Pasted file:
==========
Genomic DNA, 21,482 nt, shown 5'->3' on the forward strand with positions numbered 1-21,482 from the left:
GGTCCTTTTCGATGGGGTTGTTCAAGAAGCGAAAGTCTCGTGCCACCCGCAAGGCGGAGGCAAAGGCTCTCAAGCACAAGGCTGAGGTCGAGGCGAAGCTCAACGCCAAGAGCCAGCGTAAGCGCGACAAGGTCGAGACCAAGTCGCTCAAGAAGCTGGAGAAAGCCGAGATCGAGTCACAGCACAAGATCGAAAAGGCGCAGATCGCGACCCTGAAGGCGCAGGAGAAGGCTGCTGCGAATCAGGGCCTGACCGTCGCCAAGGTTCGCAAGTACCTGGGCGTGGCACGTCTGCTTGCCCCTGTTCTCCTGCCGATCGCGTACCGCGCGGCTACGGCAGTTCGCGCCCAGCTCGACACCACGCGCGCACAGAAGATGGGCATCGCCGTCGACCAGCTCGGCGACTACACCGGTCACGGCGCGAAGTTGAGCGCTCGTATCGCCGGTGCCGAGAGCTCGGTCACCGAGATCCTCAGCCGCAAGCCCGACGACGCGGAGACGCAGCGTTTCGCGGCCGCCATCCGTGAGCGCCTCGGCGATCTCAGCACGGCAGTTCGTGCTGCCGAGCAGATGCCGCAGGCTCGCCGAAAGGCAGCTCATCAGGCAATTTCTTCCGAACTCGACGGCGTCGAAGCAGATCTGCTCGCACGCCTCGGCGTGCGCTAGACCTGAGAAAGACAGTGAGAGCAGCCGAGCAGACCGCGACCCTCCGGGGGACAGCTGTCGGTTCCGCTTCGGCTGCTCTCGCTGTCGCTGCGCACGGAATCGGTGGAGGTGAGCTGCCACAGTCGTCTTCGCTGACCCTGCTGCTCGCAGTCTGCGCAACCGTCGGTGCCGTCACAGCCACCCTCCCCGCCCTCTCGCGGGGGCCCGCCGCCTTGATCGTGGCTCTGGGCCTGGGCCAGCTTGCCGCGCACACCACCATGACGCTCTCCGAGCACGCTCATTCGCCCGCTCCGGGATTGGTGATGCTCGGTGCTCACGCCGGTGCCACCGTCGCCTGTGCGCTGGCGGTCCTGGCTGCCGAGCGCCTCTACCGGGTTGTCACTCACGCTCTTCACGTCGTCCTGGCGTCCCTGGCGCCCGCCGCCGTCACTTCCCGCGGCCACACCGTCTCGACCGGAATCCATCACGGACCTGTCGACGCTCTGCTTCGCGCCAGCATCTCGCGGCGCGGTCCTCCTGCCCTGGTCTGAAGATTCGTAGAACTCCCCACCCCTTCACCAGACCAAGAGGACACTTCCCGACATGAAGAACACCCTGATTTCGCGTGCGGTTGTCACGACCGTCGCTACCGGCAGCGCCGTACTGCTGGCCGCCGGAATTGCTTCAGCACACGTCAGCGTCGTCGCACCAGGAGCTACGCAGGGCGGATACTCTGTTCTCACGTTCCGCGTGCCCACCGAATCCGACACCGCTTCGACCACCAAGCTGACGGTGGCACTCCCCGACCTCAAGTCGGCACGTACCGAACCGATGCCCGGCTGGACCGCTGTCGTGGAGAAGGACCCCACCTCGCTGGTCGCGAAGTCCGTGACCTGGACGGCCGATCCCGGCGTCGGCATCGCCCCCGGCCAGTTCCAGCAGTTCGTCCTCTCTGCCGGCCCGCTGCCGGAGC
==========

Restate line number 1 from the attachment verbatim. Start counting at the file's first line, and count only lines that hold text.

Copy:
Genomic DNA, 21,482 nt, shown 5'->3' on the forward strand with positions numbered 1-21,482 from the left: